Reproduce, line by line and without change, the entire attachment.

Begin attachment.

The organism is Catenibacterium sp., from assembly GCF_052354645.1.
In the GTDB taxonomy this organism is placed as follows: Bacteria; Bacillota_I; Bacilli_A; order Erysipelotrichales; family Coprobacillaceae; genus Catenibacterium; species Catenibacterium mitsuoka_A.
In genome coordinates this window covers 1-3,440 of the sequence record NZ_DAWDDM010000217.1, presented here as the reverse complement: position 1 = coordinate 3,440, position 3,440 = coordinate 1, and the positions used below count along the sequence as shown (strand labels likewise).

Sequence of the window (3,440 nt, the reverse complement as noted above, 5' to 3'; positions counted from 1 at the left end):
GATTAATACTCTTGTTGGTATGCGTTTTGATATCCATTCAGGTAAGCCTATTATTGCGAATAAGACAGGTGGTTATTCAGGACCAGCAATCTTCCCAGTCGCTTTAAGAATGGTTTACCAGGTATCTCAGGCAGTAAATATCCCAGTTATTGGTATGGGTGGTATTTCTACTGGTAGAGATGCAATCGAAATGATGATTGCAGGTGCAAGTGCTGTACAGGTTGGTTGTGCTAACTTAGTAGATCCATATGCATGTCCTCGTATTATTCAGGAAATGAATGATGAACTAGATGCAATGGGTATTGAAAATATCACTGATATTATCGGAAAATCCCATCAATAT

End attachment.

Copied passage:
The organism is Catenibacterium sp., from assembly GCF_052354645.1.
In the GTDB taxonomy this organism is placed as follows: Bacteria; Bacillota_I; Bacilli_A; order Erysipelotrichales; family Coprobacillaceae; genus Catenibacterium; species Catenibacterium mitsuoka_A.
In genome coordinates this window covers 1-3,440 of the sequence record NZ_DAWDDM010000217.1, presented here as the reverse complement: position 1 = coordinate 3,440, position 3,440 = coordinate 1, and the positions used below count along the sequence as shown (strand labels likewise).

Sequence of the window (3,440 nt, the reverse complement as noted above, 5' to 3'; positions counted from 1 at the left end):
GATTAATACTCTTGTTGGTATGCGTTTTGATATCCATTCAGGTAAGCCTATTATTGCGAATAAGACAGGTGGTTATTCAGGACCAGCAATCTTCCCAGTCGCTTTAAGAATGGTTTACCAGGTATCTCAGGCAGTAAATATCCCAGTTATTGGTATGGGTGGTATTTCTACTGGTAGAGATGCAATCGAAATGATGATTGCAGGTGCAAGTGCTGTACAGGTTGGTTGTGCTAACTTAGTAGATCCATATGCATGTCCTCGTATTATTCAGGAAATGAATGATGAACTAGATGCAATGGGTATTGAAAATATCACTGATATTATCGGAAAATCCCATCAATAT